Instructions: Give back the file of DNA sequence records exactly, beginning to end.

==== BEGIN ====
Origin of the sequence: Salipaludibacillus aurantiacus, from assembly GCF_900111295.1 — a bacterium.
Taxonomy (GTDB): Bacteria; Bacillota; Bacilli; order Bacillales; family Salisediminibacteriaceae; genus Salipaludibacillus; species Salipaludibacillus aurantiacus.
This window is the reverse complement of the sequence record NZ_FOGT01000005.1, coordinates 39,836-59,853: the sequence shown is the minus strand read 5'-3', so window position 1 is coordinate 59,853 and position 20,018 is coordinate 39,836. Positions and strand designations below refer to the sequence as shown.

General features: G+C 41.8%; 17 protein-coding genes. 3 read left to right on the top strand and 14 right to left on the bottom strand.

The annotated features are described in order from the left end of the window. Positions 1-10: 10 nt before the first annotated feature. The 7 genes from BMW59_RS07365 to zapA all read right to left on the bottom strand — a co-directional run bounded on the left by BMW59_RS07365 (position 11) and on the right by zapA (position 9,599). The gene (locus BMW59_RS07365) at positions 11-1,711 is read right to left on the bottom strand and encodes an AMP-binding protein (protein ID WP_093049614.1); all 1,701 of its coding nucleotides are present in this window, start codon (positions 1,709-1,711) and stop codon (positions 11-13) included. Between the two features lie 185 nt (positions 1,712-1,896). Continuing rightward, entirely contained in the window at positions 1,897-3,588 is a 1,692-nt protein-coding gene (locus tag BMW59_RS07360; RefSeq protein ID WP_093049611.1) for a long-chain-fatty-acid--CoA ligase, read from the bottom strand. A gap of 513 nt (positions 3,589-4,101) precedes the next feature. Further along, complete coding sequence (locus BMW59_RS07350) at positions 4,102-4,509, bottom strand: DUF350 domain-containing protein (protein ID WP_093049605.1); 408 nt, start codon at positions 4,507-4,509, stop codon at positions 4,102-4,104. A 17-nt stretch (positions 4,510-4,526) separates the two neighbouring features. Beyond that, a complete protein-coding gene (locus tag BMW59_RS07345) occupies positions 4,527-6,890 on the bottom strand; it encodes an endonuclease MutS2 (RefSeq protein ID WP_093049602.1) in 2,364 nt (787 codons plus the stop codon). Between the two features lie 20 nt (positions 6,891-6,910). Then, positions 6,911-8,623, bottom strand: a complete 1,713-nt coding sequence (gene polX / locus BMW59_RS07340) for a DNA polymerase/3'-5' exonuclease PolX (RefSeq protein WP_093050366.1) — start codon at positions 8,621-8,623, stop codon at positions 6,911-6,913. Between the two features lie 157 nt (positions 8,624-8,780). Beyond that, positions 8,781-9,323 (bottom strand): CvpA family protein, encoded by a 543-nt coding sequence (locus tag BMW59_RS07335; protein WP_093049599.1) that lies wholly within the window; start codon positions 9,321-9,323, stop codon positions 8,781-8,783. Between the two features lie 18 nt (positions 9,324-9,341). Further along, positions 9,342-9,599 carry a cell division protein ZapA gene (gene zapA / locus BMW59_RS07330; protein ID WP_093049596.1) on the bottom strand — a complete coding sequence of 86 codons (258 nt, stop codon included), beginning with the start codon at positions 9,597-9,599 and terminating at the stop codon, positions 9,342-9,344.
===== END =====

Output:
Origin of the sequence: Salipaludibacillus aurantiacus, from assembly GCF_900111295.1 — a bacterium.
Taxonomy (GTDB): Bacteria; Bacillota; Bacilli; order Bacillales; family Salisediminibacteriaceae; genus Salipaludibacillus; species Salipaludibacillus aurantiacus.
This window is the reverse complement of the sequence record NZ_FOGT01000005.1, coordinates 39,836-59,853: the sequence shown is the minus strand read 5'-3', so window position 1 is coordinate 59,853 and position 20,018 is coordinate 39,836. Positions and strand designations below refer to the sequence as shown.

General features: G+C 41.8%; 17 protein-coding genes. 3 read left to right on the top strand and 14 right to left on the bottom strand.

The annotated features are described in order from the left end of the window. Positions 1-10: 10 nt before the first annotated feature. The 7 genes from BMW59_RS07365 to zapA all read right to left on the bottom strand — a co-directional run bounded on the left by BMW59_RS07365 (position 11) and on the right by zapA (position 9,599). The gene (locus BMW59_RS07365) at positions 11-1,711 is read right to left on the bottom strand and encodes an AMP-binding protein (protein ID WP_093049614.1); all 1,701 of its coding nucleotides are present in this window, start codon (positions 1,709-1,711) and stop codon (positions 11-13) included. Between the two features lie 185 nt (positions 1,712-1,896). Continuing rightward, entirely contained in the window at positions 1,897-3,588 is a 1,692-nt protein-coding gene (locus tag BMW59_RS07360; RefSeq protein ID WP_093049611.1) for a long-chain-fatty-acid--CoA ligase, read from the bottom strand. A gap of 513 nt (positions 3,589-4,101) precedes the next feature. Further along, complete coding sequence (locus BMW59_RS07350) at positions 4,102-4,509, bottom strand: DUF350 domain-containing protein (protein ID WP_093049605.1); 408 nt, start codon at positions 4,507-4,509, stop codon at positions 4,102-4,104. A 17-nt stretch (positions 4,510-4,526) separates the two neighbouring features. Beyond that, a complete protein-coding gene (locus tag BMW59_RS07345) occupies positions 4,527-6,890 on the bottom strand; it encodes an endonuclease MutS2 (RefSeq protein ID WP_093049602.1) in 2,364 nt (787 codons plus the stop codon). Between the two features lie 20 nt (positions 6,891-6,910). Then, positions 6,911-8,623, bottom strand: a complete 1,713-nt coding sequence (gene polX / locus BMW59_RS07340) for a DNA polymerase/3'-5' exonuclease PolX (RefSeq protein WP_093050366.1) — start codon at positions 8,621-8,623, stop codon at positions 6,911-6,913. Between the two features lie 157 nt (positions 8,624-8,780). Beyond that, positions 8,781-9,323 (bottom strand): CvpA family protein, encoded by a 543-nt coding sequence (locus tag BMW59_RS07335; protein WP_093049599.1) that lies wholly within the window; start codon positions 9,321-9,323, stop codon positions 8,781-8,783. Between the two features lie 18 nt (positions 9,324-9,341). Further along, positions 9,342-9,599 carry a cell division protein ZapA gene (gene zapA / locus BMW59_RS07330; protein ID WP_093049596.1) on the bottom strand — a complete coding sequence of 86 codons (258 nt, stop codon included), beginning with the start codon at positions 9,597-9,599 and terminating at the stop codon, positions 9,342-9,344.